With his Dail majority down to one, after two by-election defeats last month, Ahern knows a peace deal may be vital to his government's survival. But for that to happen, he must convince his own party critics and a volatile republican rank and file that the final package can keep a united Ireland on the horizon.
Fears that it will simply enshrine partition accelerated IRA defections to violent splinter groups. Evidence of their growing organisation was shown by the huge car bomb discovered at Dun Laoghaire on Thursday.
Mr Ahern's suggestion last week of five-yearly referenda on Northern Ireland's constitutional status was floated to help slow IRA defections. Amid Unionist ire, he later softened this, saying he only saw such polls happening "in time". There would be no point in a poll "unless there was a prospect of change".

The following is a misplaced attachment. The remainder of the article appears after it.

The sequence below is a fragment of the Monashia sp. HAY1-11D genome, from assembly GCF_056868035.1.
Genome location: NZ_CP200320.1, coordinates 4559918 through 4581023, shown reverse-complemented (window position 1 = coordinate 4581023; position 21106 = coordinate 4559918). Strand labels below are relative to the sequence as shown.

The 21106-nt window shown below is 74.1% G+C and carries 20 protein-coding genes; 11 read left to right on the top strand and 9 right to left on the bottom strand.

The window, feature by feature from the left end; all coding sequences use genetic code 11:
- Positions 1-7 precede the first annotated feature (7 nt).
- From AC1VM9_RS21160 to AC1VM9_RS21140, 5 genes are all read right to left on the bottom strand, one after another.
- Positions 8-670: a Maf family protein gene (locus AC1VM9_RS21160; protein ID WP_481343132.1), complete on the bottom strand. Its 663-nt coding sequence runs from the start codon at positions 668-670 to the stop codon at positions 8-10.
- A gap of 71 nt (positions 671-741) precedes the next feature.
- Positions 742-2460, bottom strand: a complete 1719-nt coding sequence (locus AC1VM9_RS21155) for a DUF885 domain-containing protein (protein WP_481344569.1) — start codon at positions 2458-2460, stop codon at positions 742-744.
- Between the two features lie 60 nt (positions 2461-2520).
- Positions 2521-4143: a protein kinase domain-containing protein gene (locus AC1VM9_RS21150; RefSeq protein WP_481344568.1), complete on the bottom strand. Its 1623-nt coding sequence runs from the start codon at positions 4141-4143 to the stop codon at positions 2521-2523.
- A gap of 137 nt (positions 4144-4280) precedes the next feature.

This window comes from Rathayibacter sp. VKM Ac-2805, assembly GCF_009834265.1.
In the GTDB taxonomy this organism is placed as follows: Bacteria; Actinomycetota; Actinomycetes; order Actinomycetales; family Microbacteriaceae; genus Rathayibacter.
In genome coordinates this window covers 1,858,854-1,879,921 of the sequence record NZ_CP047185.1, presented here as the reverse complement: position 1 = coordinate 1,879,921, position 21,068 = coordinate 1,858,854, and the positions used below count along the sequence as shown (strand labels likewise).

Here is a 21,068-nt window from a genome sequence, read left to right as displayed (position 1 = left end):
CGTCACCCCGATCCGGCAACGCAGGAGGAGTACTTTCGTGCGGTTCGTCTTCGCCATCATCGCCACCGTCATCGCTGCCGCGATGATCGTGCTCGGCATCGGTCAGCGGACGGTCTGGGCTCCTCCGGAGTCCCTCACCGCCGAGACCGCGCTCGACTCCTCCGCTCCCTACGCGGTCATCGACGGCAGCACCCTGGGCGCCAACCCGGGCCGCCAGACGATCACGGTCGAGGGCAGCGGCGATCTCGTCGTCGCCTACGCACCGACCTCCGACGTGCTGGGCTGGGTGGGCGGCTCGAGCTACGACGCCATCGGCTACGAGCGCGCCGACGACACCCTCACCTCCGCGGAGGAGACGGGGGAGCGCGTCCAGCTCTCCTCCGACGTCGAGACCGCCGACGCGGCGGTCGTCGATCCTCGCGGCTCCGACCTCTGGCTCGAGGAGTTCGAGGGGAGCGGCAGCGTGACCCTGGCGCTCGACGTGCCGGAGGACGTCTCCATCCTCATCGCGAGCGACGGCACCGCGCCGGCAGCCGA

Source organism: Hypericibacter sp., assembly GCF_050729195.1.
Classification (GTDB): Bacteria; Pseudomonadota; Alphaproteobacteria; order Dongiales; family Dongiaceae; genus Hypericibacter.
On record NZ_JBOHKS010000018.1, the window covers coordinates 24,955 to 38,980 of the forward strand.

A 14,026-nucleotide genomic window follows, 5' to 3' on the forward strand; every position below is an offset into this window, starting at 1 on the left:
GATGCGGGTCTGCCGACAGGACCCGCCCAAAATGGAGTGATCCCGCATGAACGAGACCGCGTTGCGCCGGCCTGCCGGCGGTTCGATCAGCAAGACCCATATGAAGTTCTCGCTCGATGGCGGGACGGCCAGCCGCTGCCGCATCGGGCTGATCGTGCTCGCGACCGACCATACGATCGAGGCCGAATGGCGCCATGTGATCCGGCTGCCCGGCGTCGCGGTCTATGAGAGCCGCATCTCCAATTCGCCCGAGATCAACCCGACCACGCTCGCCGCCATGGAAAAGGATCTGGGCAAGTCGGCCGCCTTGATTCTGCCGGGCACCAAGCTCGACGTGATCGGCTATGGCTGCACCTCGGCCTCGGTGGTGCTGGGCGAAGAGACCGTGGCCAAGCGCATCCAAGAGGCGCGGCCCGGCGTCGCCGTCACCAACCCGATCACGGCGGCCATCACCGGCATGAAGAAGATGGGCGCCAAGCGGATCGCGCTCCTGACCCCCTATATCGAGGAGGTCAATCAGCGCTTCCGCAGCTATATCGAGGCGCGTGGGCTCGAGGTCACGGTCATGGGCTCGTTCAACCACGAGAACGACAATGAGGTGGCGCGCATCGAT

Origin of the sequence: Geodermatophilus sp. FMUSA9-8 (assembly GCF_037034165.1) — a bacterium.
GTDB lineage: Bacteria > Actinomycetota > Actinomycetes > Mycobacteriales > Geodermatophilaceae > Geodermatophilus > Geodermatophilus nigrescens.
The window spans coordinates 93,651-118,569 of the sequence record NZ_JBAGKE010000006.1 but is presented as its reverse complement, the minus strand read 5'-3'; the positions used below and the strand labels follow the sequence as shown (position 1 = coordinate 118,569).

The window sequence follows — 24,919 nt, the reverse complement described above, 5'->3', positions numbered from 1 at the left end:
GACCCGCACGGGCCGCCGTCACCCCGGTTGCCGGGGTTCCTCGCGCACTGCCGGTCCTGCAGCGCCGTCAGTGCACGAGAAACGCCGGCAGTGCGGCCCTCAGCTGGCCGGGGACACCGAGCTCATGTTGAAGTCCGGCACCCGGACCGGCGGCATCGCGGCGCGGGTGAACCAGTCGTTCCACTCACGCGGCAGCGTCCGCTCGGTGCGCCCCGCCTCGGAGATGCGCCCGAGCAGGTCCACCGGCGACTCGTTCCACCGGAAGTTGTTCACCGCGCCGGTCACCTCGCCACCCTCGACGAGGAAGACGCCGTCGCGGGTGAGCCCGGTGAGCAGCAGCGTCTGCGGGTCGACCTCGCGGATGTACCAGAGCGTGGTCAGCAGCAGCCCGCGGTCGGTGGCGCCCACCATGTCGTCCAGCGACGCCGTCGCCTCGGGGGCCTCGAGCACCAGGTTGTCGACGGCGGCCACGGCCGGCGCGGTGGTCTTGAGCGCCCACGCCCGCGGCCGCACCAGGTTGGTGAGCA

This was also pitched to doubters in and around his own Fianna Fail (FF) party, which complain trading Articles 2 and 3 of the Republic's Constitution compromises their "core values".
If Sinn Fein find a Blair-Ahern compromise too soft to placate their foot-soldiers the party may opt for an uneasy half-in half-out stance, allowing them to play a full part in a referendum campaign while withholding endorsement of the entire package.
The only leeway Dublin might have to offer to unlock the impasse is, Dail Opposition sources suggest, in varying the form that a "legislative base" for North-South bodies takes. This could be through an international agreement, rather than a direct parliamentary basis.Reuse content